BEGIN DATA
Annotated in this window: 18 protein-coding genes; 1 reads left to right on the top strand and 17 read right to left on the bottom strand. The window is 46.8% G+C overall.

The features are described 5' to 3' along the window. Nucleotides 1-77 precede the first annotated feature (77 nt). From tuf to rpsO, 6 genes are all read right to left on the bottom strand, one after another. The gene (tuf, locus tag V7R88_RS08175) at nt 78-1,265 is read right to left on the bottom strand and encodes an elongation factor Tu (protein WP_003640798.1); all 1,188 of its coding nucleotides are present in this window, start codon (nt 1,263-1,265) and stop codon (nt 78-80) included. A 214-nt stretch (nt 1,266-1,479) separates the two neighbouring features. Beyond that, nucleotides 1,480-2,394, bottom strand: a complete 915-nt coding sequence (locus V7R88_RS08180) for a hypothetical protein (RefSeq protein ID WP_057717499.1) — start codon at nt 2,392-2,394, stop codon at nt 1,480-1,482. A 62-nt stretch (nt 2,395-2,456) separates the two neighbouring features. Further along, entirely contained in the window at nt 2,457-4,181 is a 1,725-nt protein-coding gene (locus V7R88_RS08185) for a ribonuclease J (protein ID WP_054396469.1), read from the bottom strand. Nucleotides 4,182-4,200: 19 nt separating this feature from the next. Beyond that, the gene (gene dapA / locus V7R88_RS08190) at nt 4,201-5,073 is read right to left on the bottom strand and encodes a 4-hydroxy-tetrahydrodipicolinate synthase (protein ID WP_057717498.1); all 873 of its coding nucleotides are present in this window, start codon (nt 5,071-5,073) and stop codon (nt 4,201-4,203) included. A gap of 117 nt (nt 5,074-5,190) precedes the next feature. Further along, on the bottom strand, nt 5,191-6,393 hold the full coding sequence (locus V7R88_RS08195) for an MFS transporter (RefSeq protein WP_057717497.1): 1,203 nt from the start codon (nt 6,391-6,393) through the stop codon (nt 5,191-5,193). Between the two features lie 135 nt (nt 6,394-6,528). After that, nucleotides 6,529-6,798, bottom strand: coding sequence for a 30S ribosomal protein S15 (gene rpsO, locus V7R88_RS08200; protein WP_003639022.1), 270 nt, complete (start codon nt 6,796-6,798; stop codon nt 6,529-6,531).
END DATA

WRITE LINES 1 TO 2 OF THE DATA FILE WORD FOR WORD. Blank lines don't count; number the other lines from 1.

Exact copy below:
Annotated in this window: 18 protein-coding genes; 1 reads left to right on the top strand and 17 read right to left on the bottom strand. The window is 46.8% G+C overall.

The features are described 5' to 3' along the window. Nucleotides 1-77 precede the first annotated feature (77 nt). From tuf to rpsO, 6 genes are all read right to left on the bottom strand, one after another. The gene (tuf, locus tag V7R88_RS08175) at nt 78-1,265 is read right to left on the bottom strand and encodes an elongation factor Tu (protein WP_003640798.1); all 1,188 of its coding nucleotides are present in this window, start codon (nt 1,263-1,265) and stop codon (nt 78-80) included. A 214-nt stretch (nt 1,266-1,479) separates the two neighbouring features. Beyond that, nucleotides 1,480-2,394, bottom strand: a complete 915-nt coding sequence (locus V7R88_RS08180) for a hypothetical protein (RefSeq protein ID WP_057717499.1) — start codon at nt 2,392-2,394, stop codon at nt 1,480-1,482. A 62-nt stretch (nt 2,395-2,456) separates the two neighbouring features. Further along, entirely contained in the window at nt 2,457-4,181 is a 1,725-nt protein-coding gene (locus V7R88_RS08185) for a ribonuclease J (protein ID WP_054396469.1), read from the bottom strand. Nucleotides 4,182-4,200: 19 nt separating this feature from the next. Beyond that, the gene (gene dapA / locus V7R88_RS08190) at nt 4,201-5,073 is read right to left on the bottom strand and encodes a 4-hydroxy-tetrahydrodipicolinate synthase (protein ID WP_057717498.1); all 873 of its coding nucleotides are present in this window, start codon (nt 5,071-5,073) and stop codon (nt 4,201-4,203) included. A gap of 117 nt (nt 5,074-5,190) precedes the next feature. Further along, on the bottom strand, nt 5,191-6,393 hold the full coding sequence (locus V7R88_RS08195) for an MFS transporter (RefSeq protein WP_057717497.1): 1,203 nt from the start codon (nt 6,391-6,393) through the stop codon (nt 5,191-5,193). Between the two features lie 135 nt (nt 6,394-6,528). After that, nucleotides 6,529-6,798, bottom strand: coding sequence for a 30S ribosomal protein S15 (gene rpsO, locus V7R88_RS08200; protein WP_003639022.1), 270 nt, complete (start codon nt 6,796-6,798; stop codon nt 6,529-6,531).